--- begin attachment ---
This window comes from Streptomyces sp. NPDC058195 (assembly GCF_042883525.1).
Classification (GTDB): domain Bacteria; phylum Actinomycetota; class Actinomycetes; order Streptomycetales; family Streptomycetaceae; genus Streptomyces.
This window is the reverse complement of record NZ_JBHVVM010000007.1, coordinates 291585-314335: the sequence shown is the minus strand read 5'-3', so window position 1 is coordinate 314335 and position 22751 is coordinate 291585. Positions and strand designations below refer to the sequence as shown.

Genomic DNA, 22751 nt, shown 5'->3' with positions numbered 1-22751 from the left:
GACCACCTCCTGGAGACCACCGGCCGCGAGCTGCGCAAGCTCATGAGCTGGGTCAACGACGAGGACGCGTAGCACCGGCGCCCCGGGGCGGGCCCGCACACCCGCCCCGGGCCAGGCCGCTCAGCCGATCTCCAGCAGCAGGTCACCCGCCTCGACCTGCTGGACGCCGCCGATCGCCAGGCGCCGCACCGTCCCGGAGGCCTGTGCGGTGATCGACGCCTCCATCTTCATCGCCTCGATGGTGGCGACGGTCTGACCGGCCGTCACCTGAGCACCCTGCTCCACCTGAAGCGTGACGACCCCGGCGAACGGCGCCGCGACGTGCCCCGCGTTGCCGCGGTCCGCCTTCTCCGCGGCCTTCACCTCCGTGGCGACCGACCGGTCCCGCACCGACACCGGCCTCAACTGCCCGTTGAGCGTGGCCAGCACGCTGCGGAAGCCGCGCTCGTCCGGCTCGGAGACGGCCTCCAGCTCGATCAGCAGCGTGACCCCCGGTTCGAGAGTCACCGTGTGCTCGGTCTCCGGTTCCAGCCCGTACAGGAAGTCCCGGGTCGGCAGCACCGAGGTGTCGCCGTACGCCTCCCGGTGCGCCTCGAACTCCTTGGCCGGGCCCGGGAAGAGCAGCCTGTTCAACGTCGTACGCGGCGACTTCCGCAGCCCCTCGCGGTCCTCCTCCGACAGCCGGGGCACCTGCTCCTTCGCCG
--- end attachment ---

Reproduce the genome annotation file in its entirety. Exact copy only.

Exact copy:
This window comes from Streptomyces sp. NPDC058195 (assembly GCF_042883525.1).
Classification (GTDB): domain Bacteria; phylum Actinomycetota; class Actinomycetes; order Streptomycetales; family Streptomycetaceae; genus Streptomyces.
This window is the reverse complement of record NZ_JBHVVM010000007.1, coordinates 291585-314335: the sequence shown is the minus strand read 5'-3', so window position 1 is coordinate 314335 and position 22751 is coordinate 291585. Positions and strand designations below refer to the sequence as shown.

Genomic DNA, 22751 nt, shown 5'->3' with positions numbered 1-22751 from the left:
GACCACCTCCTGGAGACCACCGGCCGCGAGCTGCGCAAGCTCATGAGCTGGGTCAACGACGAGGACGCGTAGCACCGGCGCCCCGGGGCGGGCCCGCACACCCGCCCCGGGCCAGGCCGCTCAGCCGATCTCCAGCAGCAGGTCACCCGCCTCGACCTGCTGGACGCCGCCGATCGCCAGGCGCCGCACCGTCCCGGAGGCCTGTGCGGTGATCGACGCCTCCATCTTCATCGCCTCGATGGTGGCGACGGTCTGACCGGCCGTCACCTGAGCACCCTGCTCCACCTGAAGCGTGACGACCCCGGCGAACGGCGCCGCGACGTGCCCCGCGTTGCCGCGGTCCGCCTTCTCCGCGGCCTTCACCTCCGTGGCGACCGACCGGTCCCGCACCGACACCGGCCTCAACTGCCCGTTGAGCGTGGCCAGCACGCTGCGGAAGCCGCGCTCGTCCGGCTCGGAGACGGCCTCCAGCTCGATCAGCAGCGTGACCCCCGGTTCGAGAGTCACCGTGTGCTCGGTCTCCGGTTCCAGCCCGTACAGGAAGTCCCGGGTCGGCAGCACCGAGGTGTCGCCGTACGCCTCCCGGTGCGCCTCGAACTCCTTGGCCGGGCCCGGGAAGAGCAGCCTGTTCAACGTCGTACGCGGCGACTTCCGCAGCCCCTCGCGGTCCTCCTCCGACAGCCGGGGCACCTGCTCCTTCGCCG